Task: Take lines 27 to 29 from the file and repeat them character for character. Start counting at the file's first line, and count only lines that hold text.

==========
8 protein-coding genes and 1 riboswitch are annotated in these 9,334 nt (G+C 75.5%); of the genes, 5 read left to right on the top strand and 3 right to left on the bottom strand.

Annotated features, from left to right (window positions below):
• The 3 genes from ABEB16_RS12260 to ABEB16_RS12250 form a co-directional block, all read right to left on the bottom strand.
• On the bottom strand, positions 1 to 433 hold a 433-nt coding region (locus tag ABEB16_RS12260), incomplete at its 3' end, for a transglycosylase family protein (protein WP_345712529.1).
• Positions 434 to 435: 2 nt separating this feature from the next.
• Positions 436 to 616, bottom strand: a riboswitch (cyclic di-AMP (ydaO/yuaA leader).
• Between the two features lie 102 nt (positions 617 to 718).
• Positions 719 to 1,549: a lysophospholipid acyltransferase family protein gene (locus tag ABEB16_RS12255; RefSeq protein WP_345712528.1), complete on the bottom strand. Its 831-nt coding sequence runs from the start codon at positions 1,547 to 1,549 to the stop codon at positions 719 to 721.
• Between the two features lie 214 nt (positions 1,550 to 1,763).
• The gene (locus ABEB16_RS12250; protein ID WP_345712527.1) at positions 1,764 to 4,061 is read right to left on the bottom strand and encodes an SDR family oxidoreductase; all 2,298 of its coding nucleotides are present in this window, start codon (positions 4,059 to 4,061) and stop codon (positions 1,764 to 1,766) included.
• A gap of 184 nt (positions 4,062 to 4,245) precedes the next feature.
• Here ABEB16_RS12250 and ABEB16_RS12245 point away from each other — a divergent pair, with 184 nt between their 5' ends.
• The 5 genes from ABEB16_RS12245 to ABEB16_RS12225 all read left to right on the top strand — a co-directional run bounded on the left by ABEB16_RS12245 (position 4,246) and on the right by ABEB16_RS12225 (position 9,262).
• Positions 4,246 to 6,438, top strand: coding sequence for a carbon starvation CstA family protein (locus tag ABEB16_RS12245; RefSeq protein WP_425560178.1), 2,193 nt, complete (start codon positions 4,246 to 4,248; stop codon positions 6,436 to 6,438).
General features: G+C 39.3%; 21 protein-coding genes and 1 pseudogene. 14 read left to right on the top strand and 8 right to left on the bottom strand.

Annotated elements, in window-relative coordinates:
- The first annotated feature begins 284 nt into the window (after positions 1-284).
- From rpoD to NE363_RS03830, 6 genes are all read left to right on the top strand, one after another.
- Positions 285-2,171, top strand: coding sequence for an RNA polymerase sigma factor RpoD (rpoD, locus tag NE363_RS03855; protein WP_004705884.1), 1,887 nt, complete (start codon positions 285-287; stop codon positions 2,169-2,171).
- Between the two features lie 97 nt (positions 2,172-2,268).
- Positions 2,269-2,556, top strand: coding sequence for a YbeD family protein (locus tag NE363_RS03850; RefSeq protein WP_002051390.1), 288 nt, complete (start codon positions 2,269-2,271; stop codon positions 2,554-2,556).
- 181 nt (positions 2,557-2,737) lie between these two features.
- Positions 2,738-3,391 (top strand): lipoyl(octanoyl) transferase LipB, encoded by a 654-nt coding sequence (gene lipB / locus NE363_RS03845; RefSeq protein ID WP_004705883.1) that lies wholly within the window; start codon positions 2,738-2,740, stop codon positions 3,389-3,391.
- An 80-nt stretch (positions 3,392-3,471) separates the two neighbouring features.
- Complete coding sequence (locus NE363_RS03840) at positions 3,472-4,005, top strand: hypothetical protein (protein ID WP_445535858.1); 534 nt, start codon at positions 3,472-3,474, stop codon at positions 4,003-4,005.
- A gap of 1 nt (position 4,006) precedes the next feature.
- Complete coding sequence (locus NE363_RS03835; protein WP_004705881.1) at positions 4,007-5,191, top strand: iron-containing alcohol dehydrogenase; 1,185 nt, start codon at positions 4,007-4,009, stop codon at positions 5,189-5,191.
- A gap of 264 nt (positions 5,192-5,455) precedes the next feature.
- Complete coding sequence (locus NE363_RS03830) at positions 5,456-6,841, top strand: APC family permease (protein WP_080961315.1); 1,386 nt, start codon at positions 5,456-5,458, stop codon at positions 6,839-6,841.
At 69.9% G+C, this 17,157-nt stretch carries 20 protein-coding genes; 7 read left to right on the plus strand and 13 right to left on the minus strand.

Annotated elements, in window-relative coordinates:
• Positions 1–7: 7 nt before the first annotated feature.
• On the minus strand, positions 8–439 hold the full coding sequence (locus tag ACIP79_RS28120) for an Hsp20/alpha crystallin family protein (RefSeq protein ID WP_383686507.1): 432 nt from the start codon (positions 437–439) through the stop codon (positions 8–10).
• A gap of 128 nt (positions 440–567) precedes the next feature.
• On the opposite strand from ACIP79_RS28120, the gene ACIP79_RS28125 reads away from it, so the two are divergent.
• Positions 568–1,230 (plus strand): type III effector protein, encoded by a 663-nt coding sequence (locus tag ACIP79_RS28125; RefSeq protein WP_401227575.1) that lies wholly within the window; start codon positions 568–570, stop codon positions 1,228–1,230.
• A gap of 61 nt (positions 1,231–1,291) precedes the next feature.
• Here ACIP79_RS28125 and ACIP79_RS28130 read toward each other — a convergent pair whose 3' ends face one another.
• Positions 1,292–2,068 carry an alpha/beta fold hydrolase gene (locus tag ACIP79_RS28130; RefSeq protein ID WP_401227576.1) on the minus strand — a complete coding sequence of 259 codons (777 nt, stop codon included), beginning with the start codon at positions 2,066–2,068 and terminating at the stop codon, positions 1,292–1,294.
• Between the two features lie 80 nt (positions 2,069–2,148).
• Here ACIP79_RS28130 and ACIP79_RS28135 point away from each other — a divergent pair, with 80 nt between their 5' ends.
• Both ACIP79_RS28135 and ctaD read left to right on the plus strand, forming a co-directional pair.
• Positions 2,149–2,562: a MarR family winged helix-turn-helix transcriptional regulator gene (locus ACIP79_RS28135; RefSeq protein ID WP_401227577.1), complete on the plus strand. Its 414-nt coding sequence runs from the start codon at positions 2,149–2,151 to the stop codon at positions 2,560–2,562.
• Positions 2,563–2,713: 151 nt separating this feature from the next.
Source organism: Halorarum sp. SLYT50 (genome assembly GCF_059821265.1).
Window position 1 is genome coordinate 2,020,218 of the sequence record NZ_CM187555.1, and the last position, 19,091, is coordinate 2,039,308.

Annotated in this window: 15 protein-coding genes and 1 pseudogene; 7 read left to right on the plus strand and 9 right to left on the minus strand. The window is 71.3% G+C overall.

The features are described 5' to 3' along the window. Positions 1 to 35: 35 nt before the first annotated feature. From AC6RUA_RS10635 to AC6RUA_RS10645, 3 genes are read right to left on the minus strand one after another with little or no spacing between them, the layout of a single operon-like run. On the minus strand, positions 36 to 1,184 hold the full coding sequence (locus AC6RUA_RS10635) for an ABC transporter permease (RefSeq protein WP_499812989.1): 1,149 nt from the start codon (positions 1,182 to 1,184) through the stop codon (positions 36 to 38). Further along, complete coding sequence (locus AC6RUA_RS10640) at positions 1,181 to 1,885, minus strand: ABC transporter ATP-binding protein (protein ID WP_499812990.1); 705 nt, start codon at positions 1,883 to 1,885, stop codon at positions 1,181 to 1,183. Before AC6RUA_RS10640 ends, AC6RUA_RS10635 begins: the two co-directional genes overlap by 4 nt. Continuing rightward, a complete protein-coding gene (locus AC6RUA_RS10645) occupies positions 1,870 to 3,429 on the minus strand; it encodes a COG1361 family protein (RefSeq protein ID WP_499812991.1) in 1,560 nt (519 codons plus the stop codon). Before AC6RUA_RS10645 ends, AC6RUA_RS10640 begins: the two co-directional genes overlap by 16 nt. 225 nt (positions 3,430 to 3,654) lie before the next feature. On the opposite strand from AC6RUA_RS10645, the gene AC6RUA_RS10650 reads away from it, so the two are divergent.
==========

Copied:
- Complete coding sequence (locus NE363_RS03835; protein WP_004705881.1) at positions 4,007-5,191, top strand: iron-containing alcohol dehydrogenase; 1,185 nt, start codon at positions 4,007-4,009, stop codon at positions 5,189-5,191.
- A gap of 264 nt (positions 5,192-5,455) precedes the next feature.
- Complete coding sequence (locus NE363_RS03830) at positions 5,456-6,841, top strand: APC family permease (protein WP_080961315.1); 1,386 nt, start codon at positions 5,456-5,458, stop codon at positions 6,839-6,841.